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I wrote a big Bash program composed of several shell scripts organized throughout a deep directory tree. The program is complex and it is fundamental to have a proficient debugging and logging infrastructure. Within one of the sub-scripts, I wrote a logger function capable to receive log messages and route these toward the appropriate MySQL tables.

The logger function has a plain simple input interface which accepts only one argument, the log message, and can be imagined as a special version of the echo builtin which prints directly into the database, with the routing being determined internally. In code this translates to:

# generic code, somewhere in the program
if success; then
     log_f "Previous function returned success"
else log_f "Previous function returned failure"

This approach has the defect of being only able to log those messages which are explicitly meant to pass thru log_f; that is, any error messages generated by external binaries or by Bash itself won't be saved in the database.

A simple solution could walk along the line of exec >log 2>&1, which would register everything coming out from stdin and stderr into log. However, I need to store log messages in database and not on file.

Also, exec seems to be incompatible with pipe redirections, like exec | log_f. (log_f modified to support stdin). The only solution I can think of, which is ugly, is to set a redirection of the whole script(s) during their invocation, like:

# I am a starter of sub-scripts 2>&1 | log_f

However, it would be preferable to let each script manage its own logging method internally, using its own set of functions available within its scope.

share|improve this question
Are you aware of { cmd1; ...; } | log_f? It handles I/O redirection for the code within the scope of the braces, similar to but not as radical as, exec -- and usable with pipelines (with caveats about where variables are set and read). – Jonathan Leffler Oct 2 '13 at 23:45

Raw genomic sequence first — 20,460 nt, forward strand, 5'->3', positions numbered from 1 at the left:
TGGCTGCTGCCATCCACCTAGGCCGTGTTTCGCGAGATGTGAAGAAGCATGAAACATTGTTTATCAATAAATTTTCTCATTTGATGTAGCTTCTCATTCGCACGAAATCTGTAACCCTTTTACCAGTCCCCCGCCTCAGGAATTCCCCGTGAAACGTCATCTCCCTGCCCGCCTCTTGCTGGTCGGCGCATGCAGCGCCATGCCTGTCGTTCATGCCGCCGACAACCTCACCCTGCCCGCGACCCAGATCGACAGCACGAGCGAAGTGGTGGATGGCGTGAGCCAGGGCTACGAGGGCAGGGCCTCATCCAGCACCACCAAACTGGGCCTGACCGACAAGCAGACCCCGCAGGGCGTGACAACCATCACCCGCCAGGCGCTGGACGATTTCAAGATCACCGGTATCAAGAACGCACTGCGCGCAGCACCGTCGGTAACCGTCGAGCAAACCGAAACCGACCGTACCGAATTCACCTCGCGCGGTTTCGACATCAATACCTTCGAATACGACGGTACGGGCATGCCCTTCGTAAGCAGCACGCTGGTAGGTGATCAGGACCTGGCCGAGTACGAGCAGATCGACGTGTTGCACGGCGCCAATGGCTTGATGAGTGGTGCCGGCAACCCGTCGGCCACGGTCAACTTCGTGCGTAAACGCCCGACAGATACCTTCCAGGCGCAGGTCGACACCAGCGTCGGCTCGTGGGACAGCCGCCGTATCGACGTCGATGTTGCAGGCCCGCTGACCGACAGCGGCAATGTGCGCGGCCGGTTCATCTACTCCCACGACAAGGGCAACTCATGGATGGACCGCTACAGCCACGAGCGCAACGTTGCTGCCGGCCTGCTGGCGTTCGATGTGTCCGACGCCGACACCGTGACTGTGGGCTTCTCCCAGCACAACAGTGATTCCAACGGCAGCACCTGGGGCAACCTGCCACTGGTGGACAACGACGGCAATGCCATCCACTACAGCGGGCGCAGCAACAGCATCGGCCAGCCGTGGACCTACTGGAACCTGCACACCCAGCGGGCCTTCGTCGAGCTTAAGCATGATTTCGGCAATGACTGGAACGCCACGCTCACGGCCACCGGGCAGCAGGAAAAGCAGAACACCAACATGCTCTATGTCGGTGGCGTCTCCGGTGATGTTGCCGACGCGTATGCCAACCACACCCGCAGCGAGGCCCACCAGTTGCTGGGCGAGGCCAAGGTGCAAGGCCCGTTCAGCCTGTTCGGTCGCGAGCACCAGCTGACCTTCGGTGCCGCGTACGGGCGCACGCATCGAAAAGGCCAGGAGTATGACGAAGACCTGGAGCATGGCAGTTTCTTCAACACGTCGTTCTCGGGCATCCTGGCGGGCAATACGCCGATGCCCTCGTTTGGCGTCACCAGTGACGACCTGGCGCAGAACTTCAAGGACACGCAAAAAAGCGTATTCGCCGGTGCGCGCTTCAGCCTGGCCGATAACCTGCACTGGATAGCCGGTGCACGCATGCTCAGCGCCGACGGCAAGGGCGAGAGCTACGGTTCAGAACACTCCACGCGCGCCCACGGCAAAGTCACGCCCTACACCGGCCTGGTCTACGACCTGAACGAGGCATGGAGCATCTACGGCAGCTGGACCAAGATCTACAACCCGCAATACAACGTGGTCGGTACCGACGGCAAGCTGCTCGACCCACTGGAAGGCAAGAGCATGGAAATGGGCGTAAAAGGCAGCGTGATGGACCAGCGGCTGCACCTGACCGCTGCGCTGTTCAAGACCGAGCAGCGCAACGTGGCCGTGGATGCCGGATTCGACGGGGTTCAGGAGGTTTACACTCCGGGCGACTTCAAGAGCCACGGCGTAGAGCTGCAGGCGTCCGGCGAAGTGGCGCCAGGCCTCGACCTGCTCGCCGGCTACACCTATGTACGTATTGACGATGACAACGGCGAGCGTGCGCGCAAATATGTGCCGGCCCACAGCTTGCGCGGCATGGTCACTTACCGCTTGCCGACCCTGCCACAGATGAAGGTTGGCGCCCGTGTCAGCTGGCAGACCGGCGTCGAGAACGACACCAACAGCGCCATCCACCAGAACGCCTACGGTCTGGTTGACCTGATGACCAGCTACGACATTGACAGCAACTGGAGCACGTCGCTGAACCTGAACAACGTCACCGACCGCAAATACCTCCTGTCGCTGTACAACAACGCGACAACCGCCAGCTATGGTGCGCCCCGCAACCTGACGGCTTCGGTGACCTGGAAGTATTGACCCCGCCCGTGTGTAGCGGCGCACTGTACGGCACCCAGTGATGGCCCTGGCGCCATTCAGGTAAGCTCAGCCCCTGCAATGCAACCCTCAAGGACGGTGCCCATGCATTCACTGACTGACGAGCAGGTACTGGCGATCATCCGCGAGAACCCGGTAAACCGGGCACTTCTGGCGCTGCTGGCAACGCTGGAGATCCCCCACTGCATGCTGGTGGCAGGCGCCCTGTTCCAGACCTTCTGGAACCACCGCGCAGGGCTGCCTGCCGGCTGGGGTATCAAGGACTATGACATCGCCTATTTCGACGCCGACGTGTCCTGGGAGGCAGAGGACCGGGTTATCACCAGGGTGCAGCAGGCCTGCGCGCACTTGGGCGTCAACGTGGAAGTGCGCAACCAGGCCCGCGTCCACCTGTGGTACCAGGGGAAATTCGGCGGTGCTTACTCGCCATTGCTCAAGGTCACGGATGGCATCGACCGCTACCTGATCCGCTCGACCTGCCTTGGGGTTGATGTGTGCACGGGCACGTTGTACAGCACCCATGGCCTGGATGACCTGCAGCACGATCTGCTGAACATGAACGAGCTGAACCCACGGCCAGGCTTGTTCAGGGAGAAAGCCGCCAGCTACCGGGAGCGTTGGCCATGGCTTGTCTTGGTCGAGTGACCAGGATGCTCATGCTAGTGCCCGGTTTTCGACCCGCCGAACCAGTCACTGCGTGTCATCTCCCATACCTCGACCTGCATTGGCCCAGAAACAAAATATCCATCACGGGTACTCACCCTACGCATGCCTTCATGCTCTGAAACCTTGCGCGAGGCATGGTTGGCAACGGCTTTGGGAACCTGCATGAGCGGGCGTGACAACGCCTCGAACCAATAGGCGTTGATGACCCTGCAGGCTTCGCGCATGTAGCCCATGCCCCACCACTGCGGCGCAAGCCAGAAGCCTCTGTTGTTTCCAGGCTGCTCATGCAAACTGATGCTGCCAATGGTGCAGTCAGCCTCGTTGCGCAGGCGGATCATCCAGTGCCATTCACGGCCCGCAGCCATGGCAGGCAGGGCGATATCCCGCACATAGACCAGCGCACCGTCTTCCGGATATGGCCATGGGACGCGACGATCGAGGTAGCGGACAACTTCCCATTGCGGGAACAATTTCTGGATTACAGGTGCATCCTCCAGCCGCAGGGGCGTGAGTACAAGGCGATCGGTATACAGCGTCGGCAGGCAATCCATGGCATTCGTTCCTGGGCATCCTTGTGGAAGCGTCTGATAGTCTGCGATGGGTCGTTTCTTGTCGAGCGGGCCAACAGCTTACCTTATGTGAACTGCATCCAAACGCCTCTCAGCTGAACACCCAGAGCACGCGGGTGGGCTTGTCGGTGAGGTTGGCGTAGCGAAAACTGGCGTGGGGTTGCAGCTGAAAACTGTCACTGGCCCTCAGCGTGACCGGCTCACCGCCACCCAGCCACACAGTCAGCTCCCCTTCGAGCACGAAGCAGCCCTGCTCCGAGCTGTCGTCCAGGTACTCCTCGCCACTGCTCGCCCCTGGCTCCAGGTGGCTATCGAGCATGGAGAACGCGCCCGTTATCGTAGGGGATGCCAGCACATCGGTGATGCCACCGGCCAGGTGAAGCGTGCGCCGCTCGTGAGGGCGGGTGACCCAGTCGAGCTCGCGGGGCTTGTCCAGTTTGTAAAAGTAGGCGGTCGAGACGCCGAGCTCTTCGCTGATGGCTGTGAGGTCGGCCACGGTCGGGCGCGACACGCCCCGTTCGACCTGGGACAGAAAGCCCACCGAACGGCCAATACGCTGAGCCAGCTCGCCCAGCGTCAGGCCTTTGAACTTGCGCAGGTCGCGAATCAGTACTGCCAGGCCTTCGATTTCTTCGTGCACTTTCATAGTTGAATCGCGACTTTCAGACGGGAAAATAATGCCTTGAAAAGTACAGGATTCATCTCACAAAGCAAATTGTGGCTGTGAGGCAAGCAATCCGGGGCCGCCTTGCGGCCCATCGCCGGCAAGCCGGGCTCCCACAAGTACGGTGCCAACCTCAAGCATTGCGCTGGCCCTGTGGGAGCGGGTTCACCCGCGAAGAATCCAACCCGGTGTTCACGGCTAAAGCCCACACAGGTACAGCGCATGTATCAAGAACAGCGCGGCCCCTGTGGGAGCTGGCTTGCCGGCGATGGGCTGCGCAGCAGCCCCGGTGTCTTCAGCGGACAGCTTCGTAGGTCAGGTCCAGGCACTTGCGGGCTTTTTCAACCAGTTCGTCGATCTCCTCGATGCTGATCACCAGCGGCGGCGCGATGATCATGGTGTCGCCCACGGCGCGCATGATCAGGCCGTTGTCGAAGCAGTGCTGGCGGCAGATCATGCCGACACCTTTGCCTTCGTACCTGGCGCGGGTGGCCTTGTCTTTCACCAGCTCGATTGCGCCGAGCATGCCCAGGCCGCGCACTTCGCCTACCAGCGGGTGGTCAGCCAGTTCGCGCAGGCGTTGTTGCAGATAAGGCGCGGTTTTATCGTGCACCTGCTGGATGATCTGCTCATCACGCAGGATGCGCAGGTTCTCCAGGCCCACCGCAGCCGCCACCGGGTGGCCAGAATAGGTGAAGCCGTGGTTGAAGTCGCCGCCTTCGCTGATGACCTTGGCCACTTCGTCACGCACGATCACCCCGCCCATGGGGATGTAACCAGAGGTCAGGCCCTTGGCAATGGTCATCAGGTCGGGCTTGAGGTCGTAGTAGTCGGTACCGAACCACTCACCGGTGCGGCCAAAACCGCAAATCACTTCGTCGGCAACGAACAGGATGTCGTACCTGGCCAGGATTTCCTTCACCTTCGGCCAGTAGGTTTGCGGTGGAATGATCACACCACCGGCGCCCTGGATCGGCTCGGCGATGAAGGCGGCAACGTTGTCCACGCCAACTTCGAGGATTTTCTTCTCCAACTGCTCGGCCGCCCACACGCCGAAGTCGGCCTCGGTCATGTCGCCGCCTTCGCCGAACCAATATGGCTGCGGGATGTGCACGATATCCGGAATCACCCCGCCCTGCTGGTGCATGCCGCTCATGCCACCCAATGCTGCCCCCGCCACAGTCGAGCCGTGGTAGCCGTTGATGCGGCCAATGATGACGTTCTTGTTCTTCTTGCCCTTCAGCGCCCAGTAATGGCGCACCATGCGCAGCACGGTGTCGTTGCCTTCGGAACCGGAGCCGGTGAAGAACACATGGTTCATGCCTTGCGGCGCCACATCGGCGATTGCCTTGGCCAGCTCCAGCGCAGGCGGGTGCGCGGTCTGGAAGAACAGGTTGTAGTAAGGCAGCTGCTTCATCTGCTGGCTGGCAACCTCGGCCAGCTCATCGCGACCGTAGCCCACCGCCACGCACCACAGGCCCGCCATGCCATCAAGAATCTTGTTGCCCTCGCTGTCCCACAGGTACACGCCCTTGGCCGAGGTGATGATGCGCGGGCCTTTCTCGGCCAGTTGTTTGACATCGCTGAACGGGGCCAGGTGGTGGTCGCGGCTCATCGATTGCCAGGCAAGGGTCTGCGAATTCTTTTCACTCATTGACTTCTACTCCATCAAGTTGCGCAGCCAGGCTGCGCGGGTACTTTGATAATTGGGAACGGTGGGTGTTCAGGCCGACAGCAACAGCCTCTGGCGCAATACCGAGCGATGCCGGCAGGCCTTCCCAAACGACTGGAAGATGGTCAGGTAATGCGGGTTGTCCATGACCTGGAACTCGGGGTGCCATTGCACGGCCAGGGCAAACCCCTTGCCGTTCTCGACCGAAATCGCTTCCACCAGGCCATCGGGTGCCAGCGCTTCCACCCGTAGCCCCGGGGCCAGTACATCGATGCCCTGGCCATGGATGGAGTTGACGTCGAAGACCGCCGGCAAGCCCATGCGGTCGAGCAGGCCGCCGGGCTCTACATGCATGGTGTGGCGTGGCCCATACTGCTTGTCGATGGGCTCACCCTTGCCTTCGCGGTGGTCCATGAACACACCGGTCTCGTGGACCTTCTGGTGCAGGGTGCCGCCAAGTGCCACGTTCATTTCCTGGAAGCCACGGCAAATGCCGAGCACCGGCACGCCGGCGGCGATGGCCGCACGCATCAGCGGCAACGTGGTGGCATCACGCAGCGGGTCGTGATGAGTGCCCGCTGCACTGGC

This would require to pipe almost every and each command of the program toward the logger individually, if I want to collect all the output from the script. A bit of insane IMHO. – davide Oct 2 '13 at 23:58
I just realized that the whole script could be put inside {}, except for the definition of log_f. However, I have global variables, alas. – davide Oct 3 '13 at 0:04
You could use a launcher to start your script. A public, clean interface that calls your scripts and pipes their IO to your function. – gxtaillon Oct 3 '13 at 0:40

2 Answers 2

A simple solution could walk along the line of exec >log 2>&1

A named pipe could take the place of the log file although this would require a fifo-to-sql process to consume the output and send it to the database. This would give you 'self-reliance' of the per-script redirect while adding a burden that each script would need to fire up an idempotent consumer. Does this trade one ugliness for another?

Here is a simple pair of scripts which demonstrate the idea, the script in need of logging services:

$ cat

if [ ! -p $logfifo ]; then
    # should maybe spawn npreader here
    echo logging system is not running: $logfifo does not exist 1>&2
    exit 1

exec > $logfifo 2>&1 

while true; do
    cat /does.not.exist
    sleep 1

and the cheezy reader

$ cat

# oversimplified for illustration. should remove the fifo upon exit so
# that clients can't attach when reader is down

mkfifo $logfifo
cat $logfifo
share|improve this answer

Just came out of my head:

exec > >(log_f) 2>&1
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